Some Notes for Website and Facebook Admins

computer-geek-tattooI am a web guy in the real world, have been for nearly 18 years. I am also a Certified Usability Analyst, and as I was researching schools I was adding to my schools pages, I took some usability notes for you website and Facebook admins. Take it for what its worth, just thought I would mention a few things.

NOTE: I needed a geek image for this post. If you get it, you probably don’t need any help ;) 

Facebook Notes

  • Personalized Facebook URLS a lot of you have those really long FB page names with numbers and such in the url which means trying to tell someone your page, and them trying to remember it, is much harder than it has to be. All the pages I saw today are eligible for a shorter, easier to remember personalized url. Here is a note I wrote on the subject which may help you with the steps: Getting a Personalized Facebook Name/URL
  • Make Sure You Are Using a Facebook Community/Business Page some of the school pages I went to were not pages, they were personal account pages setup for the school. For example, a person has a personal page, but it cannot be LIKED. A page has the LIKE option. Makes it a lot easier to follow if it is a page.
  • Don’t Use a Location FB Page I am not even sure how to get one of these, but a few FB pages I visited were, what I would call, a location page. There was a LIKE option, but no news feed. Might be determined by how you categorize your business, but I don’t think it is as useful as a regular community page.

Website Notes

  • Make your location obvious – hard to believe how hard it is to find an address on some of these sites. Most have a contact page, but a lot just have a form there. Have an address and method of contact other than the form. Some people just DO NOT like filling in forms, trust me.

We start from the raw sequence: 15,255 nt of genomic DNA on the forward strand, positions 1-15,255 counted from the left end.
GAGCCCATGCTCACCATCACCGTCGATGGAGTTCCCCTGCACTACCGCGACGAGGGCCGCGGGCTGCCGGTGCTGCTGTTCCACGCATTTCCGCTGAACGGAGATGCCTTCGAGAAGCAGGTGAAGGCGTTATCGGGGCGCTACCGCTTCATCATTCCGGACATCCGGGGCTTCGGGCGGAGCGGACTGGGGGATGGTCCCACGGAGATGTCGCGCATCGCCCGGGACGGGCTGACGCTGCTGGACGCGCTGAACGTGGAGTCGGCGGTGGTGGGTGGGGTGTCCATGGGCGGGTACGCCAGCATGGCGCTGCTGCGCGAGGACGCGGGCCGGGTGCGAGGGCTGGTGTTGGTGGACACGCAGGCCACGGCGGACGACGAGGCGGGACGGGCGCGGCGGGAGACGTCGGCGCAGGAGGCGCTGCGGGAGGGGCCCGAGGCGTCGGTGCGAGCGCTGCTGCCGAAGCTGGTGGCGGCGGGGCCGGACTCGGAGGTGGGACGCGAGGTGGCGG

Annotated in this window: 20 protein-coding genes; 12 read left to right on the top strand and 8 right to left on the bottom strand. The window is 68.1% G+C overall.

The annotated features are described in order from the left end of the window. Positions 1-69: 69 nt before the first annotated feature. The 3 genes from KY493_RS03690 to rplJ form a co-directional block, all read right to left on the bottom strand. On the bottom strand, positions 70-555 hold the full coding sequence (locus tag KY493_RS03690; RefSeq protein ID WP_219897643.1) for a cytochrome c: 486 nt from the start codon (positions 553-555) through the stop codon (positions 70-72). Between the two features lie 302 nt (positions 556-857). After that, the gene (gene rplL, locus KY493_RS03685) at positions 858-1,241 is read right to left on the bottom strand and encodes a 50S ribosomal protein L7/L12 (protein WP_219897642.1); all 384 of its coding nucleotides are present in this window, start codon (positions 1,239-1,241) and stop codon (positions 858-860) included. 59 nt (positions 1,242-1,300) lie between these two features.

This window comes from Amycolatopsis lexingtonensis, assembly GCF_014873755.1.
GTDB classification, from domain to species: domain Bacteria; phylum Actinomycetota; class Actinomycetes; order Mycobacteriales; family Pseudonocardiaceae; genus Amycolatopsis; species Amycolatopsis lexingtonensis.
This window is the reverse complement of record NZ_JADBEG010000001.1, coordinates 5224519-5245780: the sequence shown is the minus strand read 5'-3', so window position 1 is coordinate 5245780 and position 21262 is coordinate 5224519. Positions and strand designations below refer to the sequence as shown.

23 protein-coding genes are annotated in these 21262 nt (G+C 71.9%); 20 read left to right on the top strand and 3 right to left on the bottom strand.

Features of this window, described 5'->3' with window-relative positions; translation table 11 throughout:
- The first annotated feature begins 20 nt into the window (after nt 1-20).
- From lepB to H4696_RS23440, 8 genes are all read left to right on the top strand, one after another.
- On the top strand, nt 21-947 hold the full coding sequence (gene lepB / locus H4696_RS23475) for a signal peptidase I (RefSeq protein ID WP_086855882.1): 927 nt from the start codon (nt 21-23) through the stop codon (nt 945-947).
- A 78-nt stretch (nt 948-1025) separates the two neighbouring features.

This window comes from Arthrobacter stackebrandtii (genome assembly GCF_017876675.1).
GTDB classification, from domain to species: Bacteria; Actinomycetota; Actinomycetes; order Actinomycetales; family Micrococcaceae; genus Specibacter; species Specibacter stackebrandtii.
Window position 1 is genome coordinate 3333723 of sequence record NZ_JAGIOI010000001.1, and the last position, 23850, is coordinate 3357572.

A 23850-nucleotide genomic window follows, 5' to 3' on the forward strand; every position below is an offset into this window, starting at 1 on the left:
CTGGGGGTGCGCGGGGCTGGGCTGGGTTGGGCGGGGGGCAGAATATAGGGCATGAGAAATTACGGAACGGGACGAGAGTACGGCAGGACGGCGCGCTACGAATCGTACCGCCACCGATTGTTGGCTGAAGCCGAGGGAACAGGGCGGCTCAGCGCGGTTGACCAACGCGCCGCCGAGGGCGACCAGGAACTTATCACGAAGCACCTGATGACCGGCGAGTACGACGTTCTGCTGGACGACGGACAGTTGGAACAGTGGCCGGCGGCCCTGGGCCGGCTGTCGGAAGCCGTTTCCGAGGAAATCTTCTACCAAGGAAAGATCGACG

• Make your social media links obvious – Social media is FREE advertising, so make it easy for someone to find and share your links.
  • If you really need to play music on your site, have an off button Music playing on a site is personal preference, but in my experience, it is a distraction to most people, so if you feel you need to have it, please also add a way to mute it. I went to one today with no option like that and I quickly left the page. Music, flash, animation, etc…. is something a user should be able to control or it may drive them away.
  • Your website is a reflection of your business, so put some effort into it – I have seen some beautifully done sites and I have seen some that look like they were done in the EARLY 90s. Please don’t get me wrong, I have been doing web design for nearly 18 years, and I am proud that you want to tackle your site yourself, and I understand that you are proud of the site you create, but realize your creativity may be better spent teaching dance. This is not for all ‘home-grown’ sites, but enough so that I thought I should mention it. Ask for volunteers from the parents at your school to help, I am sure there are some web saavy people in your group.
  • Get an email from your domain name – Another credibility thing to me. If you have greatdanceschool.com and your email is tcrg@aol.com, it makes it harder for someone to remember how to get in touch with you, not to mention the fact that aol is how my grandmother does email ;)

This is a work in progress, and I will add to it as I see other take-aways. If you have any that you think might help others, let me know and I will be sure to include them. If you would like me to help in some way, or professionally, contact me and lets chat about it ;)

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